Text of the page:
- This smartphone app plays smooth jazz when you put it on the sofa TechRadar 5 Sep 2017
- New app could make your phone learn its exact location ETTelecom.com 5 Sep 2017
- You might never have to search for your phone again thanks to SpeCam Android Authority (blog) 7 Sep 2017
SpeCam Helps Phones To ‘See’ Surfaces & Respond With Actions Android Headlines 6 Sep 2017
Scots researchers make phone that uses AI to detect different surfaces The Scotsman 7 Sep 2017
New technology allows smartphone to recognise surfaces FutureScot (blog) 6 Sep 2017
New app could make your phone detect its exact location AZERTAC News 8 Sep 2017
See: Full Project Page
SpeCam: sensing surface color and material with the front-facing camera of a mobile device.
Hui-Shyong Yeo, Juyoung Lee, Andrea Bianchi, David Harris-Birtill, and Aaron Quigley. In Proceedings of the 19th International Conference on Human-Computer Interaction with Mobile Devices and Services (MobileHCI ’17). ACM, New York, NY, USA, Article 25, 9 pages. DOI: https://doi.org/10.1145/3098279.3098541
Welcome to the website for SACHI which aims to act a focal point for human computer interaction research across the University of St Andrews and beyond.
SACHI is the St Andrews Computer Human Interaction research group (a HCI Group) based in the School of Computer Science. Members of SACHI co-supervise research students, collaborate on various projects and activities, share access to research equipment and our HCI laboratory. Established in 2011, we now have a regular seminar series, social activities, summer schools and organise workshops and conferences together. Along with the above links, you can find more news about us here.
News & Events
If you are looking to meet members of SACHI to discuss collaborations or research visits you can find us here. Likewise, if you are a company attending MobileHCI and you wish to discuss working with us please get in touch. You can find us helping and involved throughout MobileHCI 2017 with the presentation of 3 papers including 1 paper (honorable mention), 2 workshop papers, organizing a workshop and other activities throughout the conference.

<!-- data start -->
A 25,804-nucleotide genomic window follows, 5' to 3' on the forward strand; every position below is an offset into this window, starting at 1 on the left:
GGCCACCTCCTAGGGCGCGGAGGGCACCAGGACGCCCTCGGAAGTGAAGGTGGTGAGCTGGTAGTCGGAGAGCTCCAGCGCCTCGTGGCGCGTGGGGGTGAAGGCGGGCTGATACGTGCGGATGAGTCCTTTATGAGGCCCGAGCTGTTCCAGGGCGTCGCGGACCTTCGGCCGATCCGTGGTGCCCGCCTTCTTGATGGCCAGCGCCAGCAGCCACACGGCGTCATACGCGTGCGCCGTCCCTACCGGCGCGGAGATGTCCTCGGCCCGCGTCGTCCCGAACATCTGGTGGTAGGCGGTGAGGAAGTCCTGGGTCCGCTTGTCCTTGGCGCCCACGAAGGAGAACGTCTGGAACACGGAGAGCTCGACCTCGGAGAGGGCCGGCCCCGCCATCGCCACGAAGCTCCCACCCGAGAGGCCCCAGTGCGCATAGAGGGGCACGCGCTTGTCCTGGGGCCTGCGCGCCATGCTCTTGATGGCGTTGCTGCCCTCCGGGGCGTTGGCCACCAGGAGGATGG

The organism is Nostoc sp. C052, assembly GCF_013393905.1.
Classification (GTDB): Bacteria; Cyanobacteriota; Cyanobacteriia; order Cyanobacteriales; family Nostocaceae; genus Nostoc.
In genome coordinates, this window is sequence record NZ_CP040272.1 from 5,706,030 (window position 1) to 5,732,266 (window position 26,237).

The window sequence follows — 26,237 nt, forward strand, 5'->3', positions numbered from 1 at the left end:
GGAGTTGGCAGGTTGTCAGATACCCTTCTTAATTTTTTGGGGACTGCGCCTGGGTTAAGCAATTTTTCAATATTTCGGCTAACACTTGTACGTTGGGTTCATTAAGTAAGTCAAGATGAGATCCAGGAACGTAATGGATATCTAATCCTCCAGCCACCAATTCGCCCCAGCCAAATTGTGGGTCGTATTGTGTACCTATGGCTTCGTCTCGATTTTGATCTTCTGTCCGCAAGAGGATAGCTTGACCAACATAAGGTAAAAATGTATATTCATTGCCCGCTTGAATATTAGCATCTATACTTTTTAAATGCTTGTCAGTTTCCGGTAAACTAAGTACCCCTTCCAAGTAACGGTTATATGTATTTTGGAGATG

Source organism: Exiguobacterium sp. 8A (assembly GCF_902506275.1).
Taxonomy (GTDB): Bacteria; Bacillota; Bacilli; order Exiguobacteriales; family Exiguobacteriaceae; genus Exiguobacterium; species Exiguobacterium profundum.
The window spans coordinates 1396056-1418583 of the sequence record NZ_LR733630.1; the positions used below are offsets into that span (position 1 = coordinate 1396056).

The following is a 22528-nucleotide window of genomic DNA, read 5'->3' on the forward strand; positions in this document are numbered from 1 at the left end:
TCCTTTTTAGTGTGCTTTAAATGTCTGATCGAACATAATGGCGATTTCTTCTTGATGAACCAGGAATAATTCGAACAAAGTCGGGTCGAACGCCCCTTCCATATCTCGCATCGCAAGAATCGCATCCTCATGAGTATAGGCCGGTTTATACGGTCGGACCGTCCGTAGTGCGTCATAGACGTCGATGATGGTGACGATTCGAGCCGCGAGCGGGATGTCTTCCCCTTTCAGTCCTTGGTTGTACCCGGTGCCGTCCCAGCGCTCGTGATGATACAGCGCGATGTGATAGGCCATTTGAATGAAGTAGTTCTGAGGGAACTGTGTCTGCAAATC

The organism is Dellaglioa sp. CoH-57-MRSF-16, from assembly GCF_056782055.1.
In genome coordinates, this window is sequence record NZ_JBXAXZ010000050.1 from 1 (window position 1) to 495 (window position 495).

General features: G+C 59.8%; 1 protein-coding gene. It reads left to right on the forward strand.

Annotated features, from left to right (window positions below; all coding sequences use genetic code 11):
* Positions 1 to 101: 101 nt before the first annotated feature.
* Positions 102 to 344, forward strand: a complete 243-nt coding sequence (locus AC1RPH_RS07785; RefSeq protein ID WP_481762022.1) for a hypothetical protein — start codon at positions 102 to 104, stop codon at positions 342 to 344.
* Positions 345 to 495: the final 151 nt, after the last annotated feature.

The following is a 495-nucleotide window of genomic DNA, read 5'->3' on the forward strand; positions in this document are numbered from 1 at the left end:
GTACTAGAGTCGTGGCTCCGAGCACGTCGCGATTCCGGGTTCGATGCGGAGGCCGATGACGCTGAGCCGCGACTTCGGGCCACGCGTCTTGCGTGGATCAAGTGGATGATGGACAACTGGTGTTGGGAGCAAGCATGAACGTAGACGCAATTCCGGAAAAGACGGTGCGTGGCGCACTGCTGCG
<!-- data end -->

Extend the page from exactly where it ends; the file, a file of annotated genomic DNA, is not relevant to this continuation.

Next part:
SACHI Seminar: Benjamin Bach – Between Exploration and Explanation: Visualizations for Insights, Curiosity, and Storytelling
- When: 5th July 2017 15:00 - 16:00
- Where: Cole 1.33a
Please note that this seminar will now take place in Jack Cole 1.33A on Wednesday 5th July between 15:00 and 16:00
Title: Between Exploration and Explanation: Visualizations for Insights, Curiosity, and Storytelling.
Abstract: This talk presents a set of interactive visualizations for exploration and recent work in how to communicate insights through data-driven stories. In particular, I will present work on visualizing networks including an open-source online platform. Then, I will discuss comics as an approach to communicate not only changes in temporal data but to weave narration, textual explanations, and data visualizations. The questions raised by the talk are about effective ways to engage a larger audience in understanding, learning, and use of visualizations for exploration and communication. As visualizations are becoming more and more commonplace and familiar to people, we can see more and more aspects of our daily lives being potentially enriched with information presented visually. Eventually, I want to raise the question of which role novel technology such as Augmented and Virtual Reality can play in exploring, communicating, and interacting with visualizations.
Biography: Benjamin is a Lecturer in Design Informatics and Visualization at the University of Edinburgh. His research designs and investigates interactive information visualizations to help people explore, present, and understand information hidden in data. He focuses on the visualization of dynamic networks (e.g., social networks, brain connectivity networks), as well as temporal data (e.g., changes in videos and Wikipedia articles, events on timelines), comics for storytelling with visualizations, as well as visualization and interaction in Augmented and Virtual Reality. Before joining the University of Edinburgh in 2017, Benjamin worked as a postdoc at Harvard University, Monash University, as well as the Microsoft-Research Inria Joint Centre. Benjamin was visiting researcher at the University of Washington and Microsoft Research in 2015. He obtained his PhD in 2014 from the Université Paris Sud where he worked at the Aviz Group at Inria.